Susan Brind is a Reader in Contemporary Art:  Practice & Events based in the Dept of Sculpture & Environmental Art at The Glasgow School of Art. She co-leads, with Nicky Bird, GSA’s Reading Landscape research group and is also a member of the Creative Centre for Fluid Territories (CCFT), an international interdisciplinary research group undertaking practice-led research focused on constructions of place identity.  Within her collaborative practice with Jim Harold, she is interested in how our first-hand experience of different places allows us to reflect on culture, on geo-politics and, most importantly, upon ourselves as beings. 

Practising Landscape: Land, Histories and Transformation Symposium, 19 & 20 March 2020

Professor Ross Sinclair prepares for the Symposium, 8 March 2020

Postponed due to COVID 19.

Practising Landscape: Land, Histories and Transformation is a symposium organised by the Reading Landscape Research Group, formed by artist-academics from the School of Fine Art at Glasgow School of Art. The symposium was due to take place on 19 and 20 March 2020, as the closing event that informs an exhibition of work, under the same title, by Reading Landscape Research Group members. Both the exhibition (which ran until Tuesday 17 March 2020) and the symposium were to be held together at The Lighthouse, Glasgow. Ticket costs £20 and £70, with allocation of free tickets to GSA Postgraduate Taught and Research students.

The symposium will be re-scheduled later in the year. 

The format of the Symposium includes two invited Keynote speakers – Ingrid Pollard and Dr Louise Purbrick – followed by thematic sessions chaired by a respondent from the Reading Landscape Group.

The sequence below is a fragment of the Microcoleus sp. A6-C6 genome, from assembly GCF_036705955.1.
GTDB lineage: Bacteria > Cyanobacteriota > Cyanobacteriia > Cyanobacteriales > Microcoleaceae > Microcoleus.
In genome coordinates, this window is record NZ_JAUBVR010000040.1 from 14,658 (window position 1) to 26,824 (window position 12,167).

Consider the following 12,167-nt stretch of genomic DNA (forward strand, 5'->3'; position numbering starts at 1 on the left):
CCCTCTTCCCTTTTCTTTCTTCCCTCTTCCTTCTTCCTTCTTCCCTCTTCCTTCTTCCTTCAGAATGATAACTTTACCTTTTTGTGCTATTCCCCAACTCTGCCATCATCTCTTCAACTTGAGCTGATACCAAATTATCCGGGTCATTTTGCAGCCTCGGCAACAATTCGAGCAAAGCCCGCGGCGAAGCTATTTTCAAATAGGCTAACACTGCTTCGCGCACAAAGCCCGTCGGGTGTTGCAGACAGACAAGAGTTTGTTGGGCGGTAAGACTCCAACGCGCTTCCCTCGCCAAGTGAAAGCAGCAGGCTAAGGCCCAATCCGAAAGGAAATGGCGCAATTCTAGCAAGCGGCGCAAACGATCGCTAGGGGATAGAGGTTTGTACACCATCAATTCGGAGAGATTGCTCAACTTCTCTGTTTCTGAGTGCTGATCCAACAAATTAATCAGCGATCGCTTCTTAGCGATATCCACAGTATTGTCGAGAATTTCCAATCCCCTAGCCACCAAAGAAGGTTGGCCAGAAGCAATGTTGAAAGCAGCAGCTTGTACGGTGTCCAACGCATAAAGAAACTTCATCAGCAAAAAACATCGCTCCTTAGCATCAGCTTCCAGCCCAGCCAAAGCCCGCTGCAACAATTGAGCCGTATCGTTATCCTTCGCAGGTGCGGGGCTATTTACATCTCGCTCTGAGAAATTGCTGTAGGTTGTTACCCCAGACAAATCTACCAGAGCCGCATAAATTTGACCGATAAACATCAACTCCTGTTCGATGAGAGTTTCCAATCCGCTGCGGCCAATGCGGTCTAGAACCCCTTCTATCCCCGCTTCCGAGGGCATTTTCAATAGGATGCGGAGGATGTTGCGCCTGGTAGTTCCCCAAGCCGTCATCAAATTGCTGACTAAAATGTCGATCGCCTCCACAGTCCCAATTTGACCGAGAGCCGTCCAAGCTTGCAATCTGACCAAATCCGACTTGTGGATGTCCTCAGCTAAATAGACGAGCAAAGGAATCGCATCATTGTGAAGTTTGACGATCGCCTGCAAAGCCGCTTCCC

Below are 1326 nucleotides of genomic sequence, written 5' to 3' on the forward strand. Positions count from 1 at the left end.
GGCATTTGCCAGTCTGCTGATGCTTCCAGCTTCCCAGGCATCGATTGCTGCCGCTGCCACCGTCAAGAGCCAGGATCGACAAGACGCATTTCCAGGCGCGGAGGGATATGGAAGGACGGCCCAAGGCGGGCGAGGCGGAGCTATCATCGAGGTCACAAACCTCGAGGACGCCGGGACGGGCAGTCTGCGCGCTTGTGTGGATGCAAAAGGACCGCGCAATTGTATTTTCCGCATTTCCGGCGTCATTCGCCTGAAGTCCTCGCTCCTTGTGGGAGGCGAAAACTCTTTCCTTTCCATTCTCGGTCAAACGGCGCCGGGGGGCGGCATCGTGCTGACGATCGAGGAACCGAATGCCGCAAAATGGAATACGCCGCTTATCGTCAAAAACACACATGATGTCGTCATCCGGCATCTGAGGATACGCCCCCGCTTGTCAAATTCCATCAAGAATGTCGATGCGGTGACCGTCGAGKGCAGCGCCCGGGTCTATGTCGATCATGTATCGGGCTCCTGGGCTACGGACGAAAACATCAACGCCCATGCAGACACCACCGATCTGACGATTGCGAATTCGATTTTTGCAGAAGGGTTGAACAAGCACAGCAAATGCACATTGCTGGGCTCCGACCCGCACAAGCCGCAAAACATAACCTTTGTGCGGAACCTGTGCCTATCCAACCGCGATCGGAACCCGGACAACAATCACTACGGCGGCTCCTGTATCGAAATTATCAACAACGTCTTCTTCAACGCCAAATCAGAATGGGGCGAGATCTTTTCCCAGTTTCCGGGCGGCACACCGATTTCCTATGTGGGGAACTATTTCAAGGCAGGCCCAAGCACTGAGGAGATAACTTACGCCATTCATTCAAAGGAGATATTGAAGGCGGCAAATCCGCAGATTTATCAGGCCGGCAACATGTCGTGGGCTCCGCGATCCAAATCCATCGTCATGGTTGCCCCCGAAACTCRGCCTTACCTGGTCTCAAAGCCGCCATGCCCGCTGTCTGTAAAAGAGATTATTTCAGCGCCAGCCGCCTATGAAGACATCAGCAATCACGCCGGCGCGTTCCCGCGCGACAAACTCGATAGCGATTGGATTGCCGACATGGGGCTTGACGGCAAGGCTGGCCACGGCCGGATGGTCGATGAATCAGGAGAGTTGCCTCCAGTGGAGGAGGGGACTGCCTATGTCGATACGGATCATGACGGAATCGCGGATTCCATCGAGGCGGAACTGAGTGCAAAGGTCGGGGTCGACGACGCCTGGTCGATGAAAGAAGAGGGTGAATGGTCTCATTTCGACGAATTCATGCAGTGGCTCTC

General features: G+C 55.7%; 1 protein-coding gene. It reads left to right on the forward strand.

Presentations contributing to the Symposium, were selected through an open call and double peer review process. The symposium continues to draw on themes informed by an exhibition.They further the discussion of four key themes of interest:

– Histories (including land ownership, commons, cultural perspectives, border territories, heritage and preservation);

 – Wild spaces (including peripheral territories, deserts, forests or ideas of remoteness);

 – People and Place (including alternative voices and experiences of landscape including embodiment and auto-ethnographic practices);

 – Contentious Landscapes (including sustainability, interventions, conservation and ecology).

About the Speakers:

Keynote: Ingrid Pollard

Mixed-media artist and researcher, Ingrid Pollard uses digital, analogue and alternative photographic processes, also incorporating printmaking, image-text and artist books, installation, video and audio. Pollard studied Film and Video at the London College of Printing and MA in Photographic Studies, University of Derby and holds a PhD from the University of Westminster. She was one of twenty founding members of Autograph (the Association of Black Photographers), and is an Honorary Fellow of the Royal Photographic Society. In 2018, Pollard was the Inaugural Stuart Hall Research Fellow in the same year. She has worked as an artist-in-residence at a number of organisations, including Project Row Houses, Houston Texas, US, 2004; Croydon College of Art, 2011; and Glasgow Women’s Library, 2019. Her work has been exhibited widely, including Tate Britain, Victoria & Albert Museum & Photographers Gallery, London; NGBK, Berlin; the Caribbean Cultural Centre, New York; the National Art Gallery of Barbados; and Camerawork, San Francisco. In 2019, she received the BALTIC Artist Award and was a recipient of the Paul Hamlyn Foundation Award.